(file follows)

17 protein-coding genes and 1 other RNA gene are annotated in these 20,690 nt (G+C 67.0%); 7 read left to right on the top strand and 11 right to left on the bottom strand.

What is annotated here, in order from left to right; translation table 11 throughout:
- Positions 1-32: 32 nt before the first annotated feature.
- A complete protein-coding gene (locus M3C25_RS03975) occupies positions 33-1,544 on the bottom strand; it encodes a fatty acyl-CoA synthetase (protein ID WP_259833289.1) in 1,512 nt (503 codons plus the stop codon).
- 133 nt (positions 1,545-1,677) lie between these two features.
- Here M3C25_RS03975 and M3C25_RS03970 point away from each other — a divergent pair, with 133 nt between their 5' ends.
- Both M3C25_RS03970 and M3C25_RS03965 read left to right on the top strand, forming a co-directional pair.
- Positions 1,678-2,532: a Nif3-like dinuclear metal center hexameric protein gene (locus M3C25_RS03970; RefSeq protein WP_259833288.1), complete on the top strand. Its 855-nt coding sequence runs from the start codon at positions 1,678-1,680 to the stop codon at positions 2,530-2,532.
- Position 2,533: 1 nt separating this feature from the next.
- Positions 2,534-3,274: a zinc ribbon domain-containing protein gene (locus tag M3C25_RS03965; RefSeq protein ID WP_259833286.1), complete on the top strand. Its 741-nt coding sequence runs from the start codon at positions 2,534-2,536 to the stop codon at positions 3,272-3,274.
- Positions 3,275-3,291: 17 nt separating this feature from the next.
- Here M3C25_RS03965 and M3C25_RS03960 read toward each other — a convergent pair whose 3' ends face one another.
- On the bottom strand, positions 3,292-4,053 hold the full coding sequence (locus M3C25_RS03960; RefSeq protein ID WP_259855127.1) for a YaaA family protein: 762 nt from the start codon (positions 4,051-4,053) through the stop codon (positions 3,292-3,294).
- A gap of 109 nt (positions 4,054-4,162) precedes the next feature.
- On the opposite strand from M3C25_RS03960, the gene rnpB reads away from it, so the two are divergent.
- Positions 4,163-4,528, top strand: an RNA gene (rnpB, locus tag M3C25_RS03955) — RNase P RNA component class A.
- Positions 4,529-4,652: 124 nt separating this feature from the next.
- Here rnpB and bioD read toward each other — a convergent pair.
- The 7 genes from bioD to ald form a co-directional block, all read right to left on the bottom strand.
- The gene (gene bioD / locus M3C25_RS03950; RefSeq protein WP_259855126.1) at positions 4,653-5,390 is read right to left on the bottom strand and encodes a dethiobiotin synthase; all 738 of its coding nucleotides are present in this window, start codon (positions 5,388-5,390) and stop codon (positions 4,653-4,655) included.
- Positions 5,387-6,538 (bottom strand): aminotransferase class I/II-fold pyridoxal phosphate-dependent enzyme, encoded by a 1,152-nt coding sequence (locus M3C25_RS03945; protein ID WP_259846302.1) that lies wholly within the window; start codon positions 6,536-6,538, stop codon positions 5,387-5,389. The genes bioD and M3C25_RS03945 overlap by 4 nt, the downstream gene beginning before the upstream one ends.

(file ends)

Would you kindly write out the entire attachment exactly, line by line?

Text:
17 protein-coding genes and 1 other RNA gene are annotated in these 20,690 nt (G+C 67.0%); 7 read left to right on the top strand and 11 right to left on the bottom strand.

What is annotated here, in order from left to right; translation table 11 throughout:
- Positions 1-32: 32 nt before the first annotated feature.
- A complete protein-coding gene (locus M3C25_RS03975) occupies positions 33-1,544 on the bottom strand; it encodes a fatty acyl-CoA synthetase (protein ID WP_259833289.1) in 1,512 nt (503 codons plus the stop codon).
- 133 nt (positions 1,545-1,677) lie between these two features.
- Here M3C25_RS03975 and M3C25_RS03970 point away from each other — a divergent pair, with 133 nt between their 5' ends.
- Both M3C25_RS03970 and M3C25_RS03965 read left to right on the top strand, forming a co-directional pair.
- Positions 1,678-2,532: a Nif3-like dinuclear metal center hexameric protein gene (locus M3C25_RS03970; RefSeq protein WP_259833288.1), complete on the top strand. Its 855-nt coding sequence runs from the start codon at positions 1,678-1,680 to the stop codon at positions 2,530-2,532.
- Position 2,533: 1 nt separating this feature from the next.
- Positions 2,534-3,274: a zinc ribbon domain-containing protein gene (locus tag M3C25_RS03965; RefSeq protein ID WP_259833286.1), complete on the top strand. Its 741-nt coding sequence runs from the start codon at positions 2,534-2,536 to the stop codon at positions 3,272-3,274.
- Positions 3,275-3,291: 17 nt separating this feature from the next.
- Here M3C25_RS03965 and M3C25_RS03960 read toward each other — a convergent pair whose 3' ends face one another.
- On the bottom strand, positions 3,292-4,053 hold the full coding sequence (locus M3C25_RS03960; RefSeq protein ID WP_259855127.1) for a YaaA family protein: 762 nt from the start codon (positions 4,051-4,053) through the stop codon (positions 3,292-3,294).
- A gap of 109 nt (positions 4,054-4,162) precedes the next feature.
- On the opposite strand from M3C25_RS03960, the gene rnpB reads away from it, so the two are divergent.
- Positions 4,163-4,528, top strand: an RNA gene (rnpB, locus tag M3C25_RS03955) — RNase P RNA component class A.
- Positions 4,529-4,652: 124 nt separating this feature from the next.
- Here rnpB and bioD read toward each other — a convergent pair.
- The 7 genes from bioD to ald form a co-directional block, all read right to left on the bottom strand.
- The gene (gene bioD / locus M3C25_RS03950; RefSeq protein WP_259855126.1) at positions 4,653-5,390 is read right to left on the bottom strand and encodes a dethiobiotin synthase; all 738 of its coding nucleotides are present in this window, start codon (positions 5,388-5,390) and stop codon (positions 4,653-4,655) included.
- Positions 5,387-6,538 (bottom strand): aminotransferase class I/II-fold pyridoxal phosphate-dependent enzyme, encoded by a 1,152-nt coding sequence (locus M3C25_RS03945; protein ID WP_259846302.1) that lies wholly within the window; start codon positions 6,536-6,538, stop codon positions 5,387-5,389. The genes bioD and M3C25_RS03945 overlap by 4 nt, the downstream gene beginning before the upstream one ends.